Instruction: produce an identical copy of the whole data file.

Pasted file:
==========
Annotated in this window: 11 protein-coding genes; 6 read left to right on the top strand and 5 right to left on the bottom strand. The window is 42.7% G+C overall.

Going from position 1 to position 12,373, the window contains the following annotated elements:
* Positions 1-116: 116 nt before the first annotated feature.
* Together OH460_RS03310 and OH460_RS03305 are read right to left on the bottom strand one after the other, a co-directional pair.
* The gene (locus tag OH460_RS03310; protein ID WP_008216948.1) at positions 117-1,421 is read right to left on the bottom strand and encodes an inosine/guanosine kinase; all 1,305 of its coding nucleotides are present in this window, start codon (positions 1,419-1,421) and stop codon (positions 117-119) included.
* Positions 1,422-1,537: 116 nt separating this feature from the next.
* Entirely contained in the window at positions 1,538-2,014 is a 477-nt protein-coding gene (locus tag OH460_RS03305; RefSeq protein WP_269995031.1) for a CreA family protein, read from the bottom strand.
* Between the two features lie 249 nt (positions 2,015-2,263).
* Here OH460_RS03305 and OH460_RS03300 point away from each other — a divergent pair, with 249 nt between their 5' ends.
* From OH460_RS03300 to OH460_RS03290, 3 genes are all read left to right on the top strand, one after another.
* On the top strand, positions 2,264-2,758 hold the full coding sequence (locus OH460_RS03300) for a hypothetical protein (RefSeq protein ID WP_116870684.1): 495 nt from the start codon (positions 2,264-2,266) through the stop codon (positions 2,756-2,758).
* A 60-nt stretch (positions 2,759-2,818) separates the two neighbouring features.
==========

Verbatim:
Annotated in this window: 11 protein-coding genes; 6 read left to right on the top strand and 5 right to left on the bottom strand. The window is 42.7% G+C overall.

Going from position 1 to position 12,373, the window contains the following annotated elements:
* Positions 1-116: 116 nt before the first annotated feature.
* Together OH460_RS03310 and OH460_RS03305 are read right to left on the bottom strand one after the other, a co-directional pair.
* The gene (locus tag OH460_RS03310; protein ID WP_008216948.1) at positions 117-1,421 is read right to left on the bottom strand and encodes an inosine/guanosine kinase; all 1,305 of its coding nucleotides are present in this window, start codon (positions 1,419-1,421) and stop codon (positions 117-119) included.
* Positions 1,422-1,537: 116 nt separating this feature from the next.
* Entirely contained in the window at positions 1,538-2,014 is a 477-nt protein-coding gene (locus tag OH460_RS03305; RefSeq protein WP_269995031.1) for a CreA family protein, read from the bottom strand.
* Between the two features lie 249 nt (positions 2,015-2,263).
* Here OH460_RS03305 and OH460_RS03300 point away from each other — a divergent pair, with 249 nt between their 5' ends.
* From OH460_RS03300 to OH460_RS03290, 3 genes are all read left to right on the top strand, one after another.
* On the top strand, positions 2,264-2,758 hold the full coding sequence (locus OH460_RS03300) for a hypothetical protein (RefSeq protein ID WP_116870684.1): 495 nt from the start codon (positions 2,264-2,266) through the stop codon (positions 2,756-2,758).
* A 60-nt stretch (positions 2,759-2,818) separates the two neighbouring features.